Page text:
The accusation of totalitarianism spared Spain, Portugal, and Yugoslavia itself, but it struck or grazed even unexpected countries:
The chances for totalitarian rule are frighteningly good in the lands of traditional Oriental despotism, in India and China, where there is almost inexhaustible material to feed the power-accumulating and man-destroying machinery of total domination, and where, moreover, the mass man’s typical feeling of superfluousness — an entirely new phenomenon in Europe, the concomitant of mass unemployment and the population growth of the last 150 years — has been prevalent for centuries in the contempt for the value of human life. 
It is worth pointing out the fact that, despite its parliamentary régime, India was at the time allied with the USSR!
As we have said, according to Arendt, what characterised Communist totalitarianism was the sacrifice, inspired and stimulated by Marx, of morals on the altar of the philosophy of history and its necessaritarian laws. The same argument presented in The Origins of Totalitarianism reappeared in a contribution, dated March 1949, by Dean Acheson, the United States Secretary of State during the Truman administration: NATO was the expression of the Atlantic and Western community, a community united “by common institutions and moral and ethical beliefs” against a world that would not hearken to the reasons of morals, indeed, a world inspired by the “Communist belief that coercion by force is a proper method of hastening the inevitable.”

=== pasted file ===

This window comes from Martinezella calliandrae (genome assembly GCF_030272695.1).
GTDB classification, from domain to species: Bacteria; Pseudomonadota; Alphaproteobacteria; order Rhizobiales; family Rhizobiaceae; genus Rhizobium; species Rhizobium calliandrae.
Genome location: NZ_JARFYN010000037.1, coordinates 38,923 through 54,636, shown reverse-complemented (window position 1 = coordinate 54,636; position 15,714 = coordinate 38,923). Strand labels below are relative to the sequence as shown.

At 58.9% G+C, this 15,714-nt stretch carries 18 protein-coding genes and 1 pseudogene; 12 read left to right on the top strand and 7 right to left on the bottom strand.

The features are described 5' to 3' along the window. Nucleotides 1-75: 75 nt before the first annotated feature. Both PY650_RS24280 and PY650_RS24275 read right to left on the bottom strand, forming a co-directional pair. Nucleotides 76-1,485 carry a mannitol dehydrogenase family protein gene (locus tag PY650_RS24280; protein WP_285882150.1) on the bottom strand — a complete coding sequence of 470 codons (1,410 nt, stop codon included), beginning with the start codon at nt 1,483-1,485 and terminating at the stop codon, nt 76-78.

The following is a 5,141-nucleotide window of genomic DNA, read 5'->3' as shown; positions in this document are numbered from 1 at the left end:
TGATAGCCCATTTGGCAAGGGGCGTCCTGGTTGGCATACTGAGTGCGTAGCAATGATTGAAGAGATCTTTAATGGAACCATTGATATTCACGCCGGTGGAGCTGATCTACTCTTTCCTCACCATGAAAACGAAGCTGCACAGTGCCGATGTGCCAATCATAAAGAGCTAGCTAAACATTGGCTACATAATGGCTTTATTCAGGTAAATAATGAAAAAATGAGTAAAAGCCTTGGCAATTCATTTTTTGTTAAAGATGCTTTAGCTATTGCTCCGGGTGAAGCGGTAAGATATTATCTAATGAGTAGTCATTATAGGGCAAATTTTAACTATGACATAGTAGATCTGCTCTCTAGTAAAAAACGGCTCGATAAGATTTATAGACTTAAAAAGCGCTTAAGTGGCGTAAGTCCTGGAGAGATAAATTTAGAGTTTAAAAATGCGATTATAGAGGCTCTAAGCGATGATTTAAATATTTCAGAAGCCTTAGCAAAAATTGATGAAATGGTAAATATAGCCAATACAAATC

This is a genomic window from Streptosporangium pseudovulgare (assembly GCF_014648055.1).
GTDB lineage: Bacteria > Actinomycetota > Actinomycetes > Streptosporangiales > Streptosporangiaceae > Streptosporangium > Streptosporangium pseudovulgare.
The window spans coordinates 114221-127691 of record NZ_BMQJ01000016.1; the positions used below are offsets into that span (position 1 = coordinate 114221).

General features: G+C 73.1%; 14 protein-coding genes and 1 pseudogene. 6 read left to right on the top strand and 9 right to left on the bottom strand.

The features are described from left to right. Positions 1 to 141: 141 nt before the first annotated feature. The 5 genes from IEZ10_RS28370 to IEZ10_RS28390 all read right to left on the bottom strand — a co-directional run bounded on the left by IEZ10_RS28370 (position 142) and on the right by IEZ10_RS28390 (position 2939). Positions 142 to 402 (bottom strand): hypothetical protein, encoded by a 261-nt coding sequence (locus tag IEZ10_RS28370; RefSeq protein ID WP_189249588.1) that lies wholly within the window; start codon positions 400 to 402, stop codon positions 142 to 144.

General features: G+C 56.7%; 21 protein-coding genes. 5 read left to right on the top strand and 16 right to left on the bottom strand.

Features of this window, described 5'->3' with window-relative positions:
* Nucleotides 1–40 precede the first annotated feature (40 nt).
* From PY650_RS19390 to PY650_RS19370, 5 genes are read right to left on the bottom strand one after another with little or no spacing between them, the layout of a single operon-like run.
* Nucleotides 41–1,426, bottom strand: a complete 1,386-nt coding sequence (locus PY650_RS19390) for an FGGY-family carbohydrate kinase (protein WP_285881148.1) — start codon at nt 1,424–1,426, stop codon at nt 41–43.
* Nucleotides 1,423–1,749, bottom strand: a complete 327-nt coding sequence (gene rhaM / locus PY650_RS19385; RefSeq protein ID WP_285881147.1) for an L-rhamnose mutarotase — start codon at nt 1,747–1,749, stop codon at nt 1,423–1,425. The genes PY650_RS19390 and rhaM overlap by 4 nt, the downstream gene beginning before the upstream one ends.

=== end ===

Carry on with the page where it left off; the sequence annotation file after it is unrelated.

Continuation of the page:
Nevertheless, despite the substantial concessions to the ideological atmosphere of the Cold War, something of the original plan for The Origins of Totalitarianism continued to survive even in the third part of the book. What is immediately noticeable here is the distinction between Lenin’s revolutionary dictatorship and Stalin’s strictly totalitarian regime. Breaking with the Tsarist politics of oppression against minority nations, Lenin organised as many nationalities as possible, promoting the rise of a national and cultural awareness even among the most backward ethnic groups, which, for the first time, succeeded in organising themselves as autonomous cultural and national entities. Something similar occurred with the other forms of social and political organisation, as well: trade unions, for example, achieved an organisational autonomy they had never possessed in Tsarist Russia. All of this represented an antidote to the totalitarian régime, which presupposed a direct, immediate relationship between a charismatic leader, on one side, and an amorphous, atomised mass, on the other. The articulated structure built by Lenin was systematically dismantled by Stalin, who, in order to establish his totalitarian régime, had to disorganise the masses, so as to render them the object of the charismatic, undisputed power of the infallible leader.